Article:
"Whale tails" could use waves to make ships more efficient

"Whale tails" could use waves ...
The whale tail-equipped model, being tank-tested in Norway
The whale tail-equipped model, being tank-tested in Norway
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The whale tail-equipped model, being tank-tested in Norway
The whale tail-equipped model, being tank-tested in Norway

Ordinarily, when a ship is heading into waves, those waves cause it to work harder. An experimental new setup known as a "whale tail," however, utilizes wave action to actually help ships move forward, allowing them to use less fuel when tackling rough seas.

The whale tail is being developed by a team from the Norwegian University of Science and Technology (NTNU), working in partnership with Rolls-Royce and British companies Seaspeed and MOST. Led by NTNU postdoctoral fellow Eirik Bøckmann, the researchers have been testing a miniature version of the system on a model ship which is towed through a 200-m (656-ft) wave tank at the Norwegian Marine Technology Research Institute.

Although it's called a whale tail, the system actually looks more like a set of hydrofoil-like fins, and it's located at the front of the ship below the waterline.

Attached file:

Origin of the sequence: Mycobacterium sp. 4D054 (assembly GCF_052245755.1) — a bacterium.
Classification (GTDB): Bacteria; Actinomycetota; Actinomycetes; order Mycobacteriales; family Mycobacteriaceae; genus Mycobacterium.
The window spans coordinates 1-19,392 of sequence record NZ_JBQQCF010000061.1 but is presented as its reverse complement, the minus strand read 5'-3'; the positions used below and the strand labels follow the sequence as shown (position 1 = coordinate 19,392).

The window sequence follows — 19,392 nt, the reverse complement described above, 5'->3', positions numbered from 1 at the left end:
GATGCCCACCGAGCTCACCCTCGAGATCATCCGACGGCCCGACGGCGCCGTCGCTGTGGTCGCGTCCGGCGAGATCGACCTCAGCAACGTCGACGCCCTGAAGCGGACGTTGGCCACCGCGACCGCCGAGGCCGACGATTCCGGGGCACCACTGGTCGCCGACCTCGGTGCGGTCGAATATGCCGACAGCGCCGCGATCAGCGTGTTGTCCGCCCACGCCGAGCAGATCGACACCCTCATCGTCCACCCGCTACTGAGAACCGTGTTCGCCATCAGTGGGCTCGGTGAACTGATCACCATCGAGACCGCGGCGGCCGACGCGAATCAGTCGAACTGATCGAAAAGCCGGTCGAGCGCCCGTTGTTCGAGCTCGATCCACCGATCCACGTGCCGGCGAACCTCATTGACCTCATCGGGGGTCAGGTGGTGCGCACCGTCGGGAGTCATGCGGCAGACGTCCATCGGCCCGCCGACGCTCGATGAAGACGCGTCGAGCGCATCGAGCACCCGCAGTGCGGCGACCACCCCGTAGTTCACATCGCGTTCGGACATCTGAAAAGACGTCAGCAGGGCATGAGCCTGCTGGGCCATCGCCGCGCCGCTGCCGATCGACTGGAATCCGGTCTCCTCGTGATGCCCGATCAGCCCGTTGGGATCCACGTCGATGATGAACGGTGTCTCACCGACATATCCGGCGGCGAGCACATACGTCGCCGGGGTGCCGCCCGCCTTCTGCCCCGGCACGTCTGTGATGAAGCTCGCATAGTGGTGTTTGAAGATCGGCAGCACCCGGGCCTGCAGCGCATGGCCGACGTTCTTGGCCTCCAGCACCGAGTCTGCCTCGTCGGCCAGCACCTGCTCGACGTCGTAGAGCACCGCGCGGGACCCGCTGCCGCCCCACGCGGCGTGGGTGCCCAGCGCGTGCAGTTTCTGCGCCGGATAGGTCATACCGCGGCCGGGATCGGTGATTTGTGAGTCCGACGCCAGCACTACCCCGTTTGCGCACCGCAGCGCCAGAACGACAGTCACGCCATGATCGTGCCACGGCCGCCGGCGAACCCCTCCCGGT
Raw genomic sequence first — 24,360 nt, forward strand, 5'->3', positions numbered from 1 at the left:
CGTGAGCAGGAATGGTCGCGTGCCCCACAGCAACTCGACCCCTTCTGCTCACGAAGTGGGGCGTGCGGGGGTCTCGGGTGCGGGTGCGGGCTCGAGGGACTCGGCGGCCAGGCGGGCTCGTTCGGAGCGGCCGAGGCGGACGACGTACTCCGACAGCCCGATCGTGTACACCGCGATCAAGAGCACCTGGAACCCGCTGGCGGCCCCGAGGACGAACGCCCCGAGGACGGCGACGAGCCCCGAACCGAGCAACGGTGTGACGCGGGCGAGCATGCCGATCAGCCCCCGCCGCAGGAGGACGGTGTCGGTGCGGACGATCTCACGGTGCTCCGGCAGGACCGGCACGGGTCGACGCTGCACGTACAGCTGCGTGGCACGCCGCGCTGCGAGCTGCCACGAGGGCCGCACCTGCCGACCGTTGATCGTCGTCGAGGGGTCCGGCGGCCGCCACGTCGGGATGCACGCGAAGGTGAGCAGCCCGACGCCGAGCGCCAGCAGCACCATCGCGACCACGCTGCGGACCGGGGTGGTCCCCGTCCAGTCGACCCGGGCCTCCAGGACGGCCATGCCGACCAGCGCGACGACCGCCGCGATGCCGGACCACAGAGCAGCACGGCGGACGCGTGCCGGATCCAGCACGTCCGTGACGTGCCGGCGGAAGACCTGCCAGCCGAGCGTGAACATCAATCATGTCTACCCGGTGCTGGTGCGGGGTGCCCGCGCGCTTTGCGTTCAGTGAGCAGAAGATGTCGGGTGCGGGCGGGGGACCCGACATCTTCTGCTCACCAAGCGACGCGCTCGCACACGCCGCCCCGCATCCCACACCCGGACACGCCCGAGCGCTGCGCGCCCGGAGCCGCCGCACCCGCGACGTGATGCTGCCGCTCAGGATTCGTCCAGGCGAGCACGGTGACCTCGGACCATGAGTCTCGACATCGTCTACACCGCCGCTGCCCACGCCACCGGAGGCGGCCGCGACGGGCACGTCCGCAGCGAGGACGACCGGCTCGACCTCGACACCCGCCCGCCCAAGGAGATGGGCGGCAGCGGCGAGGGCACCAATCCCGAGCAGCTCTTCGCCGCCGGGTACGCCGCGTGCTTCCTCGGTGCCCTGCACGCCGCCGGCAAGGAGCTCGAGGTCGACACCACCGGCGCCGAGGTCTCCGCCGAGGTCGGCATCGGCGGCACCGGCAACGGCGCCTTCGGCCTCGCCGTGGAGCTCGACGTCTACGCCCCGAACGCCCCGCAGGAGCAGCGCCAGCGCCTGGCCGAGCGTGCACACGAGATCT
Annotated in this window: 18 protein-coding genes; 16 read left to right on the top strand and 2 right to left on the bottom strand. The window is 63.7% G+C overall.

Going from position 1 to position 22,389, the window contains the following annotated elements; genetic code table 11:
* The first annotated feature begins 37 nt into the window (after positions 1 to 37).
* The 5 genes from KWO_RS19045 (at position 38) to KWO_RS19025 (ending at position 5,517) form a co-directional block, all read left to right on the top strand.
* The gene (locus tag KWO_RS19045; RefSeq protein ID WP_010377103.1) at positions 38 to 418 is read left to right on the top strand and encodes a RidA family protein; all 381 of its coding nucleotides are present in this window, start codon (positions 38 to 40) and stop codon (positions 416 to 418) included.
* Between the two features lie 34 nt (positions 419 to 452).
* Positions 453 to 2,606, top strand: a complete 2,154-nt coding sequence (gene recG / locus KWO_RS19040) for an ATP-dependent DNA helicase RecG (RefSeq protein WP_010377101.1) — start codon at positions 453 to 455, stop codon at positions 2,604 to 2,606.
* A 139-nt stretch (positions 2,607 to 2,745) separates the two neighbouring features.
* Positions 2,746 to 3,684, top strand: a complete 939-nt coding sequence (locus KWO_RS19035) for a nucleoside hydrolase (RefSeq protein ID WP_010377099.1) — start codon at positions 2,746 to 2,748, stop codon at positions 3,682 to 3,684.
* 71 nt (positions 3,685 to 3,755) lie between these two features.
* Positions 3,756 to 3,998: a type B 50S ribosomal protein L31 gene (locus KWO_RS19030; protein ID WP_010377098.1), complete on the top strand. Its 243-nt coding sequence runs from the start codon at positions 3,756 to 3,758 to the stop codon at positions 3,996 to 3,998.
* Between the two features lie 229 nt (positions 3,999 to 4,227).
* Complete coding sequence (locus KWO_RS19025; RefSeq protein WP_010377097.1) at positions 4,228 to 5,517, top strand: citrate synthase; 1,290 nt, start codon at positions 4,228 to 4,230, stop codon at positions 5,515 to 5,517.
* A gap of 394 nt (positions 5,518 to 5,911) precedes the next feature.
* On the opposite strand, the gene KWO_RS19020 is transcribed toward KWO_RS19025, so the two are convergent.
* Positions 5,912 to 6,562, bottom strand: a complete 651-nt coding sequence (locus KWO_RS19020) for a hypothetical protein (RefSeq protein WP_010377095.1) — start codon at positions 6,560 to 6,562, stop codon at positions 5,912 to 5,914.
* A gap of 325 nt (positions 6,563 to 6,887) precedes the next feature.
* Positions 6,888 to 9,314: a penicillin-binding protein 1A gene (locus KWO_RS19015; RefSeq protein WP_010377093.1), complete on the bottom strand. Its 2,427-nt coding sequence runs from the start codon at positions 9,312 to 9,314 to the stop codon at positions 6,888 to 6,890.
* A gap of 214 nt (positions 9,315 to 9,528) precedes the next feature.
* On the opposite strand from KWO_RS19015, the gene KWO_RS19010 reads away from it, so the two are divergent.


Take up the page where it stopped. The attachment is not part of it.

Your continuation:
As the main body of the ship is moved up and down by wave action, the two foils move with it. Due their unique shape, however, they generate lift that helps push the vessel through the water – just as a set of flukes do for a whale.

Scaling up from the model, it has been calculated the foils would reduce wave resistance by 9 to 17 percent if used on a full-sized vessel at wave heights of under three meters (9.8 ft). They should likewise help cut down on heaving and pitching by about the same amount – the figures would likely be higher if the hull shape were optimized for use with the whale tail.

While the technology is mainly intended to make ships more fuel-efficient (for now, at least), the Wave Glider aquatic robot already relies entirely on a wave-powered propulsion system.

Sources: Gemini, Seaspeed

Paul Anthony
shouldn't it be called the whale fluke?
Niklas Wejedal
More Whale Tails:
Whale tails can make the ship efficient in terms of its speed. Its is very important to decide about the ship’s structure. The ship’s structure also determines the efficiency of the ship. The people of merchant navy have good observation on these aspects. They getting used to their sea life in the ship also have good experience of the ship’s structure. Among them some are engineers. These mariners work really hard on the ship as well for their other courses. They really spend hard time on their training. Training really helps and there also many institutes which provide it like “The Springdale Maritime Academy”, “International Maritime”, “Maritime Courses” etc. The engineers have lots of scope to work on different fields.